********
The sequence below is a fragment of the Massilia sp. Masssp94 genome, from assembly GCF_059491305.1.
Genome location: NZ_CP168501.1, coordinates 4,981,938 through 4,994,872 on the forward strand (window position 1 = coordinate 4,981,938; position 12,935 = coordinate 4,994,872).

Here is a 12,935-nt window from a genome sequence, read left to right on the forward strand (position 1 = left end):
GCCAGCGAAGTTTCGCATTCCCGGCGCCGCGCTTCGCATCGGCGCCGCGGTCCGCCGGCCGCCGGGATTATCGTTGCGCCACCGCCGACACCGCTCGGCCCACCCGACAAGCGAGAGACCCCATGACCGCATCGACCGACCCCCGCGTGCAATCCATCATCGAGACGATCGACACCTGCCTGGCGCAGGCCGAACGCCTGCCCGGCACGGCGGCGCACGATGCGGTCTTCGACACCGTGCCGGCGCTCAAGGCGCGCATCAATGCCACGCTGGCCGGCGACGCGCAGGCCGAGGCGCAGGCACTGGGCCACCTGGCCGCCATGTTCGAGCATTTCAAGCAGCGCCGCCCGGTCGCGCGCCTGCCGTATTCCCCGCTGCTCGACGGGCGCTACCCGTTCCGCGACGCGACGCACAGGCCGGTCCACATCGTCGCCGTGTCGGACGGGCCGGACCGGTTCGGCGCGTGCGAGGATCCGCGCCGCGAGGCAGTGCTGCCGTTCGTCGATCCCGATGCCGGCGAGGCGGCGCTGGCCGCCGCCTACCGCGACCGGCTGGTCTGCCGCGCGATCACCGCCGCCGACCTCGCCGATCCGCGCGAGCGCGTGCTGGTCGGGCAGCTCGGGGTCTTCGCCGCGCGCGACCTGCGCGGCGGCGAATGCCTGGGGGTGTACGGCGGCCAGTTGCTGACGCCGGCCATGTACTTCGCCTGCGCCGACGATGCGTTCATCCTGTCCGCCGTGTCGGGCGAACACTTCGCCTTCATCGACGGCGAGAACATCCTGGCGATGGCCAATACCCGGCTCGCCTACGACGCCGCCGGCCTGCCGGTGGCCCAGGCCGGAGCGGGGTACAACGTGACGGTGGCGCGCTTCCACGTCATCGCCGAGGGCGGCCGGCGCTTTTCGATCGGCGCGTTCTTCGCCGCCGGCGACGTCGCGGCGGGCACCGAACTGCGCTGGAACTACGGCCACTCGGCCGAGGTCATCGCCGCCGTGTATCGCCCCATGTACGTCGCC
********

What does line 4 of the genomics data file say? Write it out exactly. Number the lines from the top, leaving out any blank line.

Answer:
GCCAGCGAAGTTTCGCATTCCCGGCGCCGCGCTTCGCATCGGCGCCGCGGTCCGCCGGCCGCCGGGATTATCGTTGCGCCACCGCCGACACCGCTCGGCCCACCCGACAAGCGAGAGACCCCATGACCGCATCGACCGACCCCCGCGTGCAATCCATCATCGAGACGATCGACACCTGCCTGGCGCAGGCCGAACGCCTGCCCGGCACGGCGGCGCACGATGCGGTCTTCGACACCGTGCCGGCGCTCAAGGCGCGCATCAATGCCACGCTGGCCGGCGACGCGCAGGCCGAGGCGCAGGCACTGGGCCACCTGGCCGCCATGTTCGAGCATTTCAAGCAGCGCCGCCCGGTCGCGCGCCTGCCGTATTCCCCGCTGCTCGACGGGCGCTACCCGTTCCGCGACGCGACGCACAGGCCGGTCCACATCGTCGCCGTGTCGGACGGGCCGGACCGGTTCGGCGCGTGCGAGGATCCGCGCCGCGAGGCAGTGCTGCCGTTCGTCGATCCCGATGCCGGCGAGGCGGCGCTGGCCGCCGCCTACCGCGACCGGCTGGTCTGCCGCGCGATCACCGCCGCCGACCTCGCCGATCCGCGCGAGCGCGTGCTGGTCGGGCAGCTCGGGGTCTTCGCCGCGCGCGACCTGCGCGGCGGCGAATGCCTGGGGGTGTACGGCGGCCAGTTGCTGACGCCGGCCATGTACTTCGCCTGCGCCGACGATGCGTTCATCCTGTCCGCCGTGTCGGGCGAACACTTCGCCTTCATCGACGGCGAGAACATCCTGGCGATGGCCAATACCCGGCTCGCCTACGACGCCGCCGGCCTGCCGGTGGCCCAGGCCGGAGCGGGGTACAACGTGACGGTGGCGCGCTTCCACGTCATCGCCGAGGGCGGCCGGCGCTTTTCGATCGGCGCGTTCTTCGCCGCCGGCGACGTCGCGGCGGGCACCGAACTGCGCTGGAACTACGGCCACTCGGCCGAGGTCATCGCCGCCGTGTATCGCCCCATGTACGTCGCC